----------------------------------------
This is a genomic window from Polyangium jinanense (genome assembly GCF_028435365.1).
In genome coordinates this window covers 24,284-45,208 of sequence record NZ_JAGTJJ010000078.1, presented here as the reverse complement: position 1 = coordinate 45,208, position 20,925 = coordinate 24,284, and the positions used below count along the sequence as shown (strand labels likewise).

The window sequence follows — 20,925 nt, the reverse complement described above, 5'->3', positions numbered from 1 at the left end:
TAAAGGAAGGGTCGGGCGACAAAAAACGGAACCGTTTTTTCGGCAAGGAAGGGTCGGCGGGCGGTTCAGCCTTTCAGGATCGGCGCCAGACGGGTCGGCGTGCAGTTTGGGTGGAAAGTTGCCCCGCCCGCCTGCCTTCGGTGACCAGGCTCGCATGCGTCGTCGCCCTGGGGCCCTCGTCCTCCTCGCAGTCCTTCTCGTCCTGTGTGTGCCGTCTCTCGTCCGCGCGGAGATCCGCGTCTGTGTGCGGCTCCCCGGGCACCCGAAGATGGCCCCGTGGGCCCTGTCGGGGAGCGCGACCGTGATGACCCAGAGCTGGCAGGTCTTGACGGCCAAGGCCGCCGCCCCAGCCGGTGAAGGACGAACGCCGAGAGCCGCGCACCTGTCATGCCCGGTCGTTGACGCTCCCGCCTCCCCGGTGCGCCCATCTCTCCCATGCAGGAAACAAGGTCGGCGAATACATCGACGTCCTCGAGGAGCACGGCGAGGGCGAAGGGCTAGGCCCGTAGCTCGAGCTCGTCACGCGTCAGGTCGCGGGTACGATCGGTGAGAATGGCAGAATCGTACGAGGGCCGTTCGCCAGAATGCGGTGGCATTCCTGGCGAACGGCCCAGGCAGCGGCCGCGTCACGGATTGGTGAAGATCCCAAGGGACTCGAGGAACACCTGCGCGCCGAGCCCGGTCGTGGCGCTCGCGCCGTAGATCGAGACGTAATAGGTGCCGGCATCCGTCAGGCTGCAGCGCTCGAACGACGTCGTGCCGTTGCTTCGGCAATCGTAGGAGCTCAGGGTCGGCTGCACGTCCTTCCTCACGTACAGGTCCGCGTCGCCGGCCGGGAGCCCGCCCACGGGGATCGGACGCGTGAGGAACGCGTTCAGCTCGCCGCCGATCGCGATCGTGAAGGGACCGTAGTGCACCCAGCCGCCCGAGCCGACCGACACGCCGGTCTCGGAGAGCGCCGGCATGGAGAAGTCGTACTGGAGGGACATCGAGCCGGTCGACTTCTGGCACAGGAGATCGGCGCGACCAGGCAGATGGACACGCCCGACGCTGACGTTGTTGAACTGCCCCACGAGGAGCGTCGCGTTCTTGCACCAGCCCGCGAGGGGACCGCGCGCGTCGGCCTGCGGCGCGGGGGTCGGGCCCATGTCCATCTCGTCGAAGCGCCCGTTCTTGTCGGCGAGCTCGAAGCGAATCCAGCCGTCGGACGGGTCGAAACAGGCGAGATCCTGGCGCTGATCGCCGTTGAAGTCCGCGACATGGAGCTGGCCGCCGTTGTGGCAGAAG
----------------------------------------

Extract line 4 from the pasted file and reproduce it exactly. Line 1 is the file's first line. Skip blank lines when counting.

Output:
TAAAGGAAGGGTCGGGCGACAAAAAACGGAACCGTTTTTTCGGCAAGGAAGGGTCGGCGGGCGGTTCAGCCTTTCAGGATCGGCGCCAGACGGGTCGGCGTGCAGTTTGGGTGGAAAGTTGCCCCGCCCGCCTGCCTTCGGTGACCAGGCTCGCATGCGTCGTCGCCCTGGGGCCCTCGTCCTCCTCGCAGTCCTTCTCGTCCTGTGTGTGCCGTCTCTCGTCCGCGCGGAGATCCGCGTCTGTGTGCGGCTCCCCGGGCACCCGAAGATGGCCCCGTGGGCCCTGTCGGGGAGCGCGACCGTGATGACCCAGAGCTGGCAGGTCTTGACGGCCAAGGCCGCCGCCCCAGCCGGTGAAGGACGAACGCCGAGAGCCGCGCACCTGTCATGCCCGGTCGTTGACGCTCCCGCCTCCCCGGTGCGCCCATCTCTCCCATGCAGGAAACAAGGTCGGCGAATACATCGACGTCCTCGAGGAGCACGGCGAGGGCGAAGGGCTAGGCCCGTAGCTCGAGCTCGTCACGCGTCAGGTCGCGGGTACGATCGGTGAGAATGGCAGAATCGTACGAGGGCCGTTCGCCAGAATGCGGTGGCATTCCTGGCGAACGGCCCAGGCAGCGGCCGCGTCACGGATTGGTGAAGATCCCAAGGGACTCGAGGAACACCTGCGCGCCGAGCCCGGTCGTGGCGCTCGCGCCGTAGATCGAGACGTAATAGGTGCCGGCATCCGTCAGGCTGCAGCGCTCGAACGACGTCGTGCCGTTGCTTCGGCAATCGTAGGAGCTCAGGGTCGGCTGCACGTCCTTCCTCACGTACAGGTCCGCGTCGCCGGCCGGGAGCCCGCCCACGGGGATCGGACGCGTGAGGAACGCGTTCAGCTCGCCGCCGATCGCGATCGTGAAGGGACCGTAGTGCACCCAGCCGCCCGAGCCGACCGACACGCCGGTCTCGGAGAGCGCCGGCATGGAGAAGTCGTACTGGAGGGACATCGAGCCGGTCGACTTCTGGCACAGGAGATCGGCGCGACCAGGCAGATGGACACGCCCGACGCTGACGTTGTTGAACTGCCCCACGAGGAGCGTCGCGTTCTTGCACCAGCCCGCGAGGGGACCGCGCGCGTCGGCCTGCGGCGCGGGGGTCGGGCCCATGTCCATCTCGTCGAAGCGCCCGTTCTTGTCGGCGAGCTCGAAGCGAATCCAGCCGTCGGACGGGTCGAAACAGGCGAGATCCTGGCGCTGATCGCCGTTGAAGTCCGCGACATGGAGCTGGCCGCCGTTGTGGCAGAAG